I'm not a superstitious person, not really at least. I have a couple weird quirks and have a few beliefs that some people may deem strange. For example, even though I know the code to get into a friend's apartment complex without calling them from the box, I still use the intercom because I like the old fashioned idea of "calling on them" and asking if my presence is welcome. Like I said, I'm weird. Another one of my quirks though, is that I don't really like cemeteries - especially visiting them. Yeah I know, it's courtesy to visit the site of loved ones, but I don't like the idea of walking on theirs and others' graves to do so. If there is an afterlife, I can talk to people from anywhere. It just seems rude to walk over another's physical being just so I can communicate with someone I know. So when my buddies at the Georgia Tech Photo Club said they were going to Oakland Cemetery, I was incredibly hesitant.
Oakland Cemetery is considered a tourist attraction in Atlanta. It's a very old cemetery, with lots of gorgeous architecture, history, and a great juxtaposition of being located right in the heart of Atlanta. Lots of my friends have gone there before to take pictures and returned with incredible images, but I always said no to any invitations. Well this time, with the persuasive help from a friend, I finally convinced myself to go with the GT Photo Club. I was terrified, but figured that I would just stick to the main walkways as much as possible and use a longer focal length if needed. Thankfully, this worked out wonderfully.
Oakland is primarily a grid layout, with wide walkways throughout the entire cemetery. This was incredibly helpful in keeping me at respectful distances while taking pictures. I was truly blown away at the headstones, small mausoleums, and statues. It really is a gorgeous place. We spent a lot of time going grid by grid, sometimes just reading and appreciating all that was there. I will say, there's not much to shoot once you've been there once, but I can see the appeal of returning. I was really surprised at seeing a lot of others photographers there working with models though. What struck me hardest was that the models were standing next too, and in some instances, practically on top of someone's remains. Definitely not my cup of tea.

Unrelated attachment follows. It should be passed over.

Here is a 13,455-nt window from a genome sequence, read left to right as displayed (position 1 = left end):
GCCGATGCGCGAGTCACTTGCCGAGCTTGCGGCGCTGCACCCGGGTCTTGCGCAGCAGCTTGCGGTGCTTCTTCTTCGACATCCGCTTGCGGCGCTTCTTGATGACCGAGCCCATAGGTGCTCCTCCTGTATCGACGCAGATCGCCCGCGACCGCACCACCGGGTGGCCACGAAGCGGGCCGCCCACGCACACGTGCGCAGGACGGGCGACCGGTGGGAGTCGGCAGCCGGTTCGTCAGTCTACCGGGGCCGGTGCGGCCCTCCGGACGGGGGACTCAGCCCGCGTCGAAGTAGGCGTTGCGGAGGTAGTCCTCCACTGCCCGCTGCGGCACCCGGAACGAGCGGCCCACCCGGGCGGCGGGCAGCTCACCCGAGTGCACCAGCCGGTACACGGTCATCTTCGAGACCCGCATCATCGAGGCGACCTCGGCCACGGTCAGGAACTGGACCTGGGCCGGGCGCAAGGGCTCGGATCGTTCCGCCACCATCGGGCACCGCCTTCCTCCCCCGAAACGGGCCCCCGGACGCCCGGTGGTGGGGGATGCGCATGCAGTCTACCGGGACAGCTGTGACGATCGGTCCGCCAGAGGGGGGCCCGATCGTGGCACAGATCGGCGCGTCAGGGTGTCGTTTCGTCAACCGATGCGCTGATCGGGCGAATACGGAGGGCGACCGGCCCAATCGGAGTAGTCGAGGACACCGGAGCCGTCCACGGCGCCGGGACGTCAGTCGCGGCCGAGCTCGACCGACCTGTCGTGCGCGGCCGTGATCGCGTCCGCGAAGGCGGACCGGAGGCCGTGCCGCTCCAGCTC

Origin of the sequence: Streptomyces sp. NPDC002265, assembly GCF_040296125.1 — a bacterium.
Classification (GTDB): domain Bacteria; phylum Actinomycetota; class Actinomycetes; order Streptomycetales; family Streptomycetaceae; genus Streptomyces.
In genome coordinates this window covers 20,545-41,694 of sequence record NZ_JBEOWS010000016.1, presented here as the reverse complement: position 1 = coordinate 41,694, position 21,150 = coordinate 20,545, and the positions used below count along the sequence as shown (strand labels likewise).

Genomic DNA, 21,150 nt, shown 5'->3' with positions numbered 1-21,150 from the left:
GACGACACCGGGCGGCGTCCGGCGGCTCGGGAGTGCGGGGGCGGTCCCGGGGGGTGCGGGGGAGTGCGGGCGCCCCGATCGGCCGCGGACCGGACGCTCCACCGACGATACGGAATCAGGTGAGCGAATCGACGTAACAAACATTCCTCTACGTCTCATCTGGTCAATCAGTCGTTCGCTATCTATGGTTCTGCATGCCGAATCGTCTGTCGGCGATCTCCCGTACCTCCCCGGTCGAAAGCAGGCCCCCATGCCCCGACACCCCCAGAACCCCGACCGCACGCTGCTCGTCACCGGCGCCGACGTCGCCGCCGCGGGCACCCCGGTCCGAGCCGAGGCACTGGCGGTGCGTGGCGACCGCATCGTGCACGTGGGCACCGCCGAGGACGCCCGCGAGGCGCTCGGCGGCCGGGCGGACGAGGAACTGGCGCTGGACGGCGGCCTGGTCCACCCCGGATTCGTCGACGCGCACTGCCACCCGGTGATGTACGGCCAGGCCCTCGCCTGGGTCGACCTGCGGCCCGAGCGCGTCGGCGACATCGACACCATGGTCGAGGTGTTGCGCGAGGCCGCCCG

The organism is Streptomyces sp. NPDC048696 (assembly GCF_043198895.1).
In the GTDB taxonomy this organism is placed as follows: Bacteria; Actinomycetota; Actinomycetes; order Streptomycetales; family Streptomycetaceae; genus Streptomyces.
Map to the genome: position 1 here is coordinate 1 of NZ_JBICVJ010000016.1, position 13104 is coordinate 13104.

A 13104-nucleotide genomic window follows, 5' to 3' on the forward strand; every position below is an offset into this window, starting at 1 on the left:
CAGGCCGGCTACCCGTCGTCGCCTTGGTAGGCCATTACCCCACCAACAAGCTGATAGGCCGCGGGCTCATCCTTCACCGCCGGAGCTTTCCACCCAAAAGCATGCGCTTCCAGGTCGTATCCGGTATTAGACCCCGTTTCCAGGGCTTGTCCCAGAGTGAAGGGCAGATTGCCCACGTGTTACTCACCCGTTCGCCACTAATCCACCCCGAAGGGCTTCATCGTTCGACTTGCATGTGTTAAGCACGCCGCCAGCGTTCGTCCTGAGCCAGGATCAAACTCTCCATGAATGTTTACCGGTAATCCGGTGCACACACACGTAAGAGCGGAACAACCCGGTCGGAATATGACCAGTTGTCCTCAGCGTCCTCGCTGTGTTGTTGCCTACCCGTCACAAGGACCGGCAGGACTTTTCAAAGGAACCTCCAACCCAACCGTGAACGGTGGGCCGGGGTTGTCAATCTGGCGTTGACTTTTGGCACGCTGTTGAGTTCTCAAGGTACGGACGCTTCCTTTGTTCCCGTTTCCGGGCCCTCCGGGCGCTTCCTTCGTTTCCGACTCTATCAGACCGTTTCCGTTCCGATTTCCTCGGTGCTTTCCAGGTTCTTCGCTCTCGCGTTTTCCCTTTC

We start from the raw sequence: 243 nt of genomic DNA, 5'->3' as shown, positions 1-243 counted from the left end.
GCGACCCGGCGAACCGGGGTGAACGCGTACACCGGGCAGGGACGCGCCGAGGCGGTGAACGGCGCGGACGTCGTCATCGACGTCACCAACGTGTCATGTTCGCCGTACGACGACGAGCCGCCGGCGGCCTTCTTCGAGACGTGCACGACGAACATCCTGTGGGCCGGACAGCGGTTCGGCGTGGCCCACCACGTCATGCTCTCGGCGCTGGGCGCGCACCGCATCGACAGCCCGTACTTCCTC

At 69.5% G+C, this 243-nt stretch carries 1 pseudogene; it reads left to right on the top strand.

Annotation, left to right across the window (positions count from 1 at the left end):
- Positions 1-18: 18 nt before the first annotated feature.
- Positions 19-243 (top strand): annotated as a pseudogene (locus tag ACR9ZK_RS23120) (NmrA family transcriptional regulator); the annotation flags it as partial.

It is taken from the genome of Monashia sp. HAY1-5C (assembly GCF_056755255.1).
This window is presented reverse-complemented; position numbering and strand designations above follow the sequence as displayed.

My favorite aspect of Oakland Cemetery was the fact that it's smack in the middle of the city. The juxtaposition of it all was more powerful to me than the cemetery itself. I spent a lot of time really looking for potential images that showed the fact that this old, historical, monumental place was in the midst of the hustle and bustle of traffic-laden Atlanta. These were my favorite images of the bunch.
We were there in the late afternoon, which meant gorgeous side lighting and heavy shadows. A lot of images were done as HDRs, or High Dynamic Range. To accomplish this, photographers take images of a specific scene with multiple exposures and then blend them together. This allows for detail to be found in really dark shadows and also in really bright highlights. Camera sensors can’t process as broad a spectrum of light as the human eye can at a given exposure, so sometimes it’s necessary to use HDR to really describe a scene. To me, good HDR is when a scene is enhanced, but not so much that it looks fake. I always try to keep my HDR processes toned down so that it looks realistic.
When I wasn’t using HDR though, I was using my flash to brighten up the shadows. This set up was much more fun for me and required some more know how. The trick was balancing the ambient, or natural light, with the flash power to give a natural look. When using flash, you are typically limited by your max sync speed - 1/250 of a second. Now, in daylight hours, even approaching dusk, this isn’t nearly enough to darken the ambient skies. Faster shutter speeds equate to darker exposures. Since I couldn’t make my shutter speed faster, I had to make my aperture narrower. Aperture controls how much light passes through the lens and hits the sensor. By making the aperture narrower, the ambient light exposure got dark enough that the background had lots of detail. The new problem though was that now the shadows were really dark. Here’s where the flash came into play. Having introduced lots of shadow, I simply aimed the flash at those areas and adjusted it’s power setting to make them bright enough to my liking. I really like this look, as its a more natural way of expanding the dynamic range of an image and putting focus on the area being flashed. When used with people, this effect can look incredibly dramatic.
This was a great trip and I’m glad I stomached my little quirk for this adventure. I got some great images, got to see a unique piece of history, and was able to hang out with some old Photo Club buddies. I highly recommend checking out Oakland Cemetery if you’re in the area. I hear it gets dressed up and hosts a parade for Halloween! I may have to visit again for that...